By: Nadia Eboa Songue and Dirk Reuter, Messer SE
Reading time: 5 Minutes
◤ COVER STORY
ASUs in electricity-saving mode
To recover industrial gases, air must be separated into its components during an energy-intensive process. Messer is now implementing specially fine-tuned control systems in its production units in order to optimize this process and save energy.
Without industrial gases, our world would look very different. For example, there would be neither usable welding connection for microelectronics, nor sheet metal in the requested quality for modern cars. We would also miss gases in medicine as well as in wastewater treatment and in fire and explosion protection. Moreover, industrial gases can often help us protect the environment too. They reduce energy consumption in industrial furnaces, replace toxic acids, and enable us to recover valuable raw materials through recycling. Before we can use them for these widely varied and useful purposes, we must first “produce” industrial gases. The term is somewhat misleading, because most industrial gases are not artificially manufactured, but rather already exist. We “only” have to separate them from the surrounding air. Three of the most widely used industrial gases make up the largest share of our atmosphere: nitrogen, oxygen, and argon.
Cold separates gases
The air separation process uses the different boiling points of the various constituents of air to separate them from one another. Basically, the air is cooled down to the point where its components – one after the other, each at a different temperature – transition to liquid, making it possible to separate them from the gas mixture. The cooling process works essentially like any normal freezer: the air is first compressed to high pressure and then expanded. During the associated pressure reduction, the air cools down. In the air separation unit (ASU), this process is used to attain extremely low temperatures in the “cryogenic” range. The boiling point of oxygen is -183 degrees Celsius, and the boiling point of nitrogen is -196 degrees Celsius!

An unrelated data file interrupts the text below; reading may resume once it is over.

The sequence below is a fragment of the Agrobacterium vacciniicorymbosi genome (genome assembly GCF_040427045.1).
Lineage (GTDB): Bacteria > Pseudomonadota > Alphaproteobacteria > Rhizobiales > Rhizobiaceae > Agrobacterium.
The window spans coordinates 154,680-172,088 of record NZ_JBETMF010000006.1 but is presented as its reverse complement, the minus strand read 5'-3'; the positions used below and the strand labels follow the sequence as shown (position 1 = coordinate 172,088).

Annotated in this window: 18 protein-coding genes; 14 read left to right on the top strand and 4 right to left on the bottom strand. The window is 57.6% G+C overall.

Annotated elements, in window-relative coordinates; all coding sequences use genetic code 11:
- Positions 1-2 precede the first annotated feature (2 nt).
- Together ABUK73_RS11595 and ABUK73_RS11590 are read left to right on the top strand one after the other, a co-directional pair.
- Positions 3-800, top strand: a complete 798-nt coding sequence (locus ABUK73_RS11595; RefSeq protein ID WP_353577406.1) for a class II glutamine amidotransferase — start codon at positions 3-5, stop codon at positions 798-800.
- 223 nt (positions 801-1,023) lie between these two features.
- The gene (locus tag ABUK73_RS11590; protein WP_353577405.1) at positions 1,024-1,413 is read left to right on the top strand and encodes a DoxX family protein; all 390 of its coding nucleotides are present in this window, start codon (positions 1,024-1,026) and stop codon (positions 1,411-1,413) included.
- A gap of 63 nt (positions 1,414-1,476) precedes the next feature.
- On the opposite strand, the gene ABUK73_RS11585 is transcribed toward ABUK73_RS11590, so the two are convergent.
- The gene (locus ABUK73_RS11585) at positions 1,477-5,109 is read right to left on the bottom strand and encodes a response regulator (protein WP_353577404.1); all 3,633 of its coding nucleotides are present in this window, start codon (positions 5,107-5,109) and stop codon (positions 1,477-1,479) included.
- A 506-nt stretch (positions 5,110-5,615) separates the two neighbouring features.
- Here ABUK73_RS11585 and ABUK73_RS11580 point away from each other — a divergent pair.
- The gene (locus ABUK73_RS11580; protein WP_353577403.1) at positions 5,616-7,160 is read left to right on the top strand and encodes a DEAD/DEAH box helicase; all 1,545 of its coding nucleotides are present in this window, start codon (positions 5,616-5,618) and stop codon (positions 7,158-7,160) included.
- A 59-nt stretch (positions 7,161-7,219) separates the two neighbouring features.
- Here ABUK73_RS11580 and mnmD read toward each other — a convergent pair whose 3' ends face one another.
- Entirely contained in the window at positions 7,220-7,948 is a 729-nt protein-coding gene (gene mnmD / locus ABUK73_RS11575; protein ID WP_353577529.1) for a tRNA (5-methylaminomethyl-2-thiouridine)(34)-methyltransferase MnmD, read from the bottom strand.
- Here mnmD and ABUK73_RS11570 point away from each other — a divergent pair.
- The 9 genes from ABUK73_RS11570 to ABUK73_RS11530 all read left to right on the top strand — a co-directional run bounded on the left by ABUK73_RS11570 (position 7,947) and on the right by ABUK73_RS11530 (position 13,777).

Ideally, we want to closely match our gas production rate to the customer’s fluctuating consumption.
Dirk Reuter, responsible at Messer for optimizing energy consumption in production
Liquid or gaseous?
Cryogenic ASUs can produce gases in a liquid or gaseous state. Liquefied gases are filled into tanks and transported to the consumer by truck. Major customers, like steelworks and large chemical companies, need so much gas that the only conceivable way to supply them is via pipeline. “Such operations are connected directly to the ASU,” explains Dirk Reuter, who is responsible for optimizing energy consumption in production at Messer. “They consume gases continuously for their production processes. However, the quantities consumed fluctuate according to their process requirements.
It is a lot like supplying electrical power, where the output of the power plant is increased or decreased to match power consumption. Apart from a small buffer, we cannot store the gaseous product – much like electrical power. When we produce too much, we ultimately have no choice but to release it to the atmosphere, and then the energy we have used goes to waste. So, ideally, we want to closely match our gas production rate to the customer’s fluctuating consumption.” And this also determines the contours of how to save energy: the closer the gas production rate matches the customer’s consumption, the more efficient the air separation.